Texas’ Mack Brown Owns Nebraska
Halloween came early this month for the Texas Longhorns, as they continue to spook the Nebraska
football program—this time upsetting the No. 5 team in the nation in their own backyard.
In retrospect, the outcome of this game should have never been in doubt: a Mack Brown coached Texas team has never lost in Lincoln since he took the over the reins in 1998. Brown is now 4-0 at Memorial Stadium and has won 7 consecutive meetings against Nebraska. The only blemish to his 8-1 overall record versus the Huskers occurred in the 1999 Big 12 Champion Game, where the Longhorns lost 6-22, after having previously beaten Nebraska 24-20 that same year.
This game was billed as Nebraska’s revenge for last year’s thrilling 12-13 last second loss to Texas in Big 12 Championship Game. The outcome of that game was decided by a controversial decision by the officials to add one more second onto the clock–after the Nebraska team had already rushed onto the field in celebration, believing that time had expired and the game was over. Minutes after the chaos and confusion was settled, the Huskers watched Texas kicker Hunter Sullivan’s 46 yard game-winning field goal sail over the crossbar. And ever since that moment ten months ago, the Nebraska football team and their faithful followers pointed to this day to exact revenge. But Mack Brown and the Longhorns had other plans.
Mack “Big Money” Brown–the highest paid college coach in the land at 5.1 million dollars per year–and his 3-2 Longhorns entered this Big 12 showdown unranked and facing the distinct possibility of suffering their third consecutive loss of the season. In lieu of experiencing that fate for the first time in his 13 year tenure at Texas, Big Money and his staff flew into Lincoln with a game plan to stop the prolific rushing attack of Husker redshirt freshman QB Taylor Martinez, who entered the contest with over 700 yards rushing and 12 TDs on the ground. The plan: two Longhorn defenders would shadow Martinez’s every move. The Texas strategy worked to perfection, as the explosive Martinez was held to only 21 yards on the ground and limited to a dismal 4-12 passing for 46 yards, before he was replaced midway through the third quarter by last season’s starter Zac Lee. And Texas held on to win the game by the score of 20-13.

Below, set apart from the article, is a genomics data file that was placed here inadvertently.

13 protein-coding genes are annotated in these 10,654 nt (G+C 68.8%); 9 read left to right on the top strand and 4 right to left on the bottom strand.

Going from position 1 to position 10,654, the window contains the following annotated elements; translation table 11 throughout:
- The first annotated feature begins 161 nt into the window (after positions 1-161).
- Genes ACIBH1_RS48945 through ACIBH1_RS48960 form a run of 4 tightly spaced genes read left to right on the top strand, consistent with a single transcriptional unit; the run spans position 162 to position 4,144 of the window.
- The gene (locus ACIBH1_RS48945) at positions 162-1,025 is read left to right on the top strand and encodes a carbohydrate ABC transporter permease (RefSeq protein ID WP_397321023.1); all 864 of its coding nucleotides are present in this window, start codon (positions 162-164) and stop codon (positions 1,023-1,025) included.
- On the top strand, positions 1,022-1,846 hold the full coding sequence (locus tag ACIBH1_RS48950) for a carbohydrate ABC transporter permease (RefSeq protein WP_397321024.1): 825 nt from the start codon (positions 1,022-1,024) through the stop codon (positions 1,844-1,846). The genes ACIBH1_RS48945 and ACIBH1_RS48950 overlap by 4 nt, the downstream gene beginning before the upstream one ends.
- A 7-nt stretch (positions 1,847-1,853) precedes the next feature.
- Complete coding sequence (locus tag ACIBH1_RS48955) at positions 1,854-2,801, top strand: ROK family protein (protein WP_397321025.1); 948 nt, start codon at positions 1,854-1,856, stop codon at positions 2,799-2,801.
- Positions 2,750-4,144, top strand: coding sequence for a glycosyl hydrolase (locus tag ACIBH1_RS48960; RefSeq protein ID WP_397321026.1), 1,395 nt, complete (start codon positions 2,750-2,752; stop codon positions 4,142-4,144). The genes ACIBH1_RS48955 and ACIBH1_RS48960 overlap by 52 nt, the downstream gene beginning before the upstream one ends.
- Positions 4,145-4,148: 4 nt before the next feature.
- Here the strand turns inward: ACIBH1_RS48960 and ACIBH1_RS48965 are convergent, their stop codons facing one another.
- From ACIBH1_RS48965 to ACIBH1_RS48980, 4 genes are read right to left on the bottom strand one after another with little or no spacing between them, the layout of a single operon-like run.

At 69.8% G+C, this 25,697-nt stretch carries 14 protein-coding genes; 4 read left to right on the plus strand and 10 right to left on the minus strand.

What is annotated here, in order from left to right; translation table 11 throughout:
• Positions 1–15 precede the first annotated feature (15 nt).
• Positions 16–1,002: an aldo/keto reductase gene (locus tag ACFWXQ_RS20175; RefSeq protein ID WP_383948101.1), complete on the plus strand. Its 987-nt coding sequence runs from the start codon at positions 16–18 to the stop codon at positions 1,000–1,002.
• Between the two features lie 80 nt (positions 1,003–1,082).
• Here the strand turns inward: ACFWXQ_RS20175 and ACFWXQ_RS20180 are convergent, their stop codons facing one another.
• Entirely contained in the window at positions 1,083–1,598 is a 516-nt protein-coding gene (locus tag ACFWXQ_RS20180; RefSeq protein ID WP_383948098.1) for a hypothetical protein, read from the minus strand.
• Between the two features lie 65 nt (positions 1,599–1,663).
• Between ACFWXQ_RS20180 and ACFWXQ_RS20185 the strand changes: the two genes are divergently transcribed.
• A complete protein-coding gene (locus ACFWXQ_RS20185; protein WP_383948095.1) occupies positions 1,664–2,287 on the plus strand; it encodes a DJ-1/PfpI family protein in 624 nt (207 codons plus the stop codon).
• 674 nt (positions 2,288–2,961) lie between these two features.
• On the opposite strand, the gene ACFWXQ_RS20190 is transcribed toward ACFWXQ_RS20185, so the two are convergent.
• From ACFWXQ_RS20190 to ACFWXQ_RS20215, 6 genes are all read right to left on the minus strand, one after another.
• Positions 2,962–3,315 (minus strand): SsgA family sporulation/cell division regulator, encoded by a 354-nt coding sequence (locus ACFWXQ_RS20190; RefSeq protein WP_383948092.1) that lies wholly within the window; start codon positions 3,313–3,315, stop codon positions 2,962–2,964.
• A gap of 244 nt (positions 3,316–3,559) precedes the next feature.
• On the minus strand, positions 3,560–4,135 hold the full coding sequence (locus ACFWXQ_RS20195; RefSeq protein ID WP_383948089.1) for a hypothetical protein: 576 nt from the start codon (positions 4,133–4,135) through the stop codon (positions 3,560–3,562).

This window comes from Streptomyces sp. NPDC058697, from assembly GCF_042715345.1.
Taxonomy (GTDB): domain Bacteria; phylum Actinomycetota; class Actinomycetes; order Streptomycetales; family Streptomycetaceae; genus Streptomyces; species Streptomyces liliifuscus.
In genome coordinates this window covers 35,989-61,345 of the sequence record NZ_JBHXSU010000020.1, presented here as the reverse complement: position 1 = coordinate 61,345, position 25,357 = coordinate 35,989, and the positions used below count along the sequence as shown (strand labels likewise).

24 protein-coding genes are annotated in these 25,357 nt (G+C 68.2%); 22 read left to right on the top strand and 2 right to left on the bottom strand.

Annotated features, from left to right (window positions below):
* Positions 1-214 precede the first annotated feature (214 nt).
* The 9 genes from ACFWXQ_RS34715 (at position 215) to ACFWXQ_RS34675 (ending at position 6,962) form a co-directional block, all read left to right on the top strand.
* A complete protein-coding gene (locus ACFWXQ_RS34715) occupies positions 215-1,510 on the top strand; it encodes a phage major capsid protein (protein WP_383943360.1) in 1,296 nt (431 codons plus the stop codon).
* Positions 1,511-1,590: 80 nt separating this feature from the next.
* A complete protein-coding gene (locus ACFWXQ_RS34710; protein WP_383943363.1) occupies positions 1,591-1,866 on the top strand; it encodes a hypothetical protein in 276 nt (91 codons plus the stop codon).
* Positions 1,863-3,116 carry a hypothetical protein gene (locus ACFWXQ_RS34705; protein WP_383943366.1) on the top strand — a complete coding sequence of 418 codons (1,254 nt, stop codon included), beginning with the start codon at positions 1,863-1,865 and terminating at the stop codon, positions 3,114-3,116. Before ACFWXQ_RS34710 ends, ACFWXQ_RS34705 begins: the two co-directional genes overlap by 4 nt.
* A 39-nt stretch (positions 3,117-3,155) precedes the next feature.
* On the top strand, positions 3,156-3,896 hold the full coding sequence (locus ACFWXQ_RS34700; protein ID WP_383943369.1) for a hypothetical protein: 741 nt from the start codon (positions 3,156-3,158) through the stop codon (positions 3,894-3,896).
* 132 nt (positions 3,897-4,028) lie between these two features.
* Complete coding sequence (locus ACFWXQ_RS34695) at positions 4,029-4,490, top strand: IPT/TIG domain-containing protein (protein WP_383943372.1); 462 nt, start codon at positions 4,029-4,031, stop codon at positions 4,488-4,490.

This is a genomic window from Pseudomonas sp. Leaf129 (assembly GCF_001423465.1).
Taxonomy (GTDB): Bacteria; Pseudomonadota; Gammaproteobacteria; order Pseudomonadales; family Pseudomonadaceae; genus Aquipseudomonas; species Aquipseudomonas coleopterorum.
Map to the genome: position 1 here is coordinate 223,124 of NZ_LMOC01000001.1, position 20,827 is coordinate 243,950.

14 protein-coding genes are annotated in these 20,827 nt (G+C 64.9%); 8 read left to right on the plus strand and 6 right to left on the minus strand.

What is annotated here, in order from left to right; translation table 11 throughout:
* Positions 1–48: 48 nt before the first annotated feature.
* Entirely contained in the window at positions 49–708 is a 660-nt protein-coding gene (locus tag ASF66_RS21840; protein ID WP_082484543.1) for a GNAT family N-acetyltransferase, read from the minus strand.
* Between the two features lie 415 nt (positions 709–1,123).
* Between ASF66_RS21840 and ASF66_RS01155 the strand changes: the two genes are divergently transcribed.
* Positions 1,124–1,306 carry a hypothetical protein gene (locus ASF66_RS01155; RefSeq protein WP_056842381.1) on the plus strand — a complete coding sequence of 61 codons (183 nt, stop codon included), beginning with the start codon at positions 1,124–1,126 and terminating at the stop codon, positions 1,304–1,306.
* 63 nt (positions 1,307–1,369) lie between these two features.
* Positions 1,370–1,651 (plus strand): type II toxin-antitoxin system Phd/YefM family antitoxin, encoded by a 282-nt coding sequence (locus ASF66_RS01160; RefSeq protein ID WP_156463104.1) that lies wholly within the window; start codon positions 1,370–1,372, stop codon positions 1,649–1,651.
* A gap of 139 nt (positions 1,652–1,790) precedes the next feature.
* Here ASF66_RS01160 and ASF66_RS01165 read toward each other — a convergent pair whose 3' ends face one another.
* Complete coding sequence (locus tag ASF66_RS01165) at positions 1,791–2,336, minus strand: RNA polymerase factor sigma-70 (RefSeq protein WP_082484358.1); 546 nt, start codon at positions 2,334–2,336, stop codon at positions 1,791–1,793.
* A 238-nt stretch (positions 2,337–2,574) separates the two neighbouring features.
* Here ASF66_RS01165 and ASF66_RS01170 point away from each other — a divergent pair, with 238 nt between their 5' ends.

Texas’ well-executed defensive strategy combined with an unexpected strong rushing performance by Texas QB Garrett Gilbert exposed the Huskers for what they really are at this stage in the season.
What’s wrong with the Huskers?
So were the Huskers overrated from the very beginning or does this 2010 team just have a problem playing at home?
Big margin victories against Washington and K-State on the road and their poor showing in Lincoln’s Memorial Stadium nearly a month ago against Idaho State and Texas on Saturday afternoon indicate that the answer may be a little bit of both. Keep in mind that the Huskers accumulated their wins this seasons against comparatively far less talented opponents.
“Facing an opponent of equal caliber–the 2010 Huskers revealed the mystery as to how good a team they really are: a very talented bunch that’s missing some key pieces to seriously contend for a national championship.”
Ultimately, winners of college football national championships are decided by the productivity and leadership at the QB position. Unfortunately, at this moment the QB position is Nebraska’s Achilles heel.
Taylor Martinez is an exceptional athlete, but at this stage in his career he is only a one-dimensional threat– running the ball. And whenever the 2010 Nebraska team faces a similarly talented group, those opponents will possess the kind of athletes that are capable of shutting down Martinez and forcing him to beat them with his arm—a la Texas Longhorns style.
Bo Pelini and offensive coordinator Shawn Watson’s decision at the beginning of the season to tap Martinez as the starter over the more experienced and seasoned senior QB Zac Lee is coming home to roost. A Nebraska team without a strong signal caller and missing a dominate game-changing defensive force like they had last year in Nadamukong Suh is merely an above average team at best. The Huskers will have to rethink and retool their offensive attack, if they have any ambition of finishing the rest of the Big 12 regular season schedule unscathed and landing a berth in the conference title game.
Big 12 to Enjoy Every Nebraska Loss
The Nebraska Cornhuskers’ unceremonious defection this past summer to the Big Ten Conference has stirred up a lot of resentment among the remaining Big 12 teams as well as within the corridors of the Big 12 Conference headquarters, located in Irving, Texas. You can bet that after Nebraska’s loss to Texas, Big 12 Commissioner Dan Beebe and the rest of the folks at the 400 E. Carpenter Freeway facilities will be cheerfully fist pumping and slapping high fives to one another once they return to work on Monday.